post. Analyst Ray Valdes notes, "Your
applications might require extensive offline processing, direct manipulation
of graphics, real-time notifications and alerts, high-speed binary
communication protocols, tight integration with local devices, and so on. In
these scenarios, you might need to use Flash, Silverlight or Java (the exact
choice would depend on your context, such as your development team, your IT
landscape, your vendor relationships, and so on)."2

However, most Flash will be ultimately replaced by
HTML5, and enterprise developers should acknowledge this
and update their skills, and their applications, accordingly.


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Enterprises that wish to develop Flash applications, or even just to enhance
their Web pages with some Flash interactivity, should
probably rethink. Due to its
persistent security issues, the industry is driving Flash
out in favor of HTML5. Even
Adobe has recommended that developers use HTML5, and has updated and
rebranded the Flash Professional development tool to Animate CC, although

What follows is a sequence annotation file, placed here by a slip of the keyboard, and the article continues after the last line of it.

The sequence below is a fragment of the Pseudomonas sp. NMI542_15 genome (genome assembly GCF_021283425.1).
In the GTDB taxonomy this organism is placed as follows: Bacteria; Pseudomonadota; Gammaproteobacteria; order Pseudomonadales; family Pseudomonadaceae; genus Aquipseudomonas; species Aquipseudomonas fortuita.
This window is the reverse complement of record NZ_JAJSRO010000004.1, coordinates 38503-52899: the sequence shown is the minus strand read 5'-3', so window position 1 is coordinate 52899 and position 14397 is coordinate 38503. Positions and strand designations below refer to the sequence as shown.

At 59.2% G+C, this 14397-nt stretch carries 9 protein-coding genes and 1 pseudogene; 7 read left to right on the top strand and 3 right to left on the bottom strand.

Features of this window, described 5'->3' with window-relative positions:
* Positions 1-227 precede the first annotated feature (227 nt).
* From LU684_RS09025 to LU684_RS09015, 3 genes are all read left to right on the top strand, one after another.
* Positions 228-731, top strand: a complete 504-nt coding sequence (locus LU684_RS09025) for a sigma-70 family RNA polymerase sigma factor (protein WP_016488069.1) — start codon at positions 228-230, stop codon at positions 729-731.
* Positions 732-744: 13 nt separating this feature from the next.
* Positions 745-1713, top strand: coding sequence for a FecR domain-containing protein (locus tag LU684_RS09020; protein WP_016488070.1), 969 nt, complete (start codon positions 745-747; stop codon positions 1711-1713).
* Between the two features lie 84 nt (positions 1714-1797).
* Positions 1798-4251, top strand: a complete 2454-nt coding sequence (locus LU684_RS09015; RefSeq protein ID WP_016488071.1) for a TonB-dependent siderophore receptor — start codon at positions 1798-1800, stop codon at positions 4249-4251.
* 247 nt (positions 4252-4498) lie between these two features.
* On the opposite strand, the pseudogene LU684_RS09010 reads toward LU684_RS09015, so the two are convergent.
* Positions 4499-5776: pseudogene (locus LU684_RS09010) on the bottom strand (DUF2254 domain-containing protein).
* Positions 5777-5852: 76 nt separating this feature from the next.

the product does still support Flash.

Best practices still apply, however, regardless of the
technology in use. When building interactivity, developers should control their desires to create overly complex and
distracting components, and concentrate on usability. Good design
principles are as important here as in any other form of software

For example, corporate sites should make sparing use of sound and music,
and provide an obvious and simple way to mute audio output; viewers may be
in locations where noise is a distraction. Gratuitous motion and fading may
also detract from the usability of the application. Fonts should be large
enough to read, with sufficient contrast between background and text that
they’re readable. Links should look as though they’re links. And, possibly
most important, developers should create components that load quickly and
are respectful of user bandwidth. Finally, design and code with security in

HTML5 is definitely the future. While Flash likely
won’t disappear completely in the near future, thanks to the volume of
applications and sites that still need conversion,
it shouldn’t be considered for ongoing development.


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About the Author

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Lynn Greiner is Vice President, Technical Services
for a division of a multi-national corporation, and also an award-winning
computer industry journalist. Ms. Greiner is a regular contributor to
Faulkner Information Services and a member of the Advisor Panel.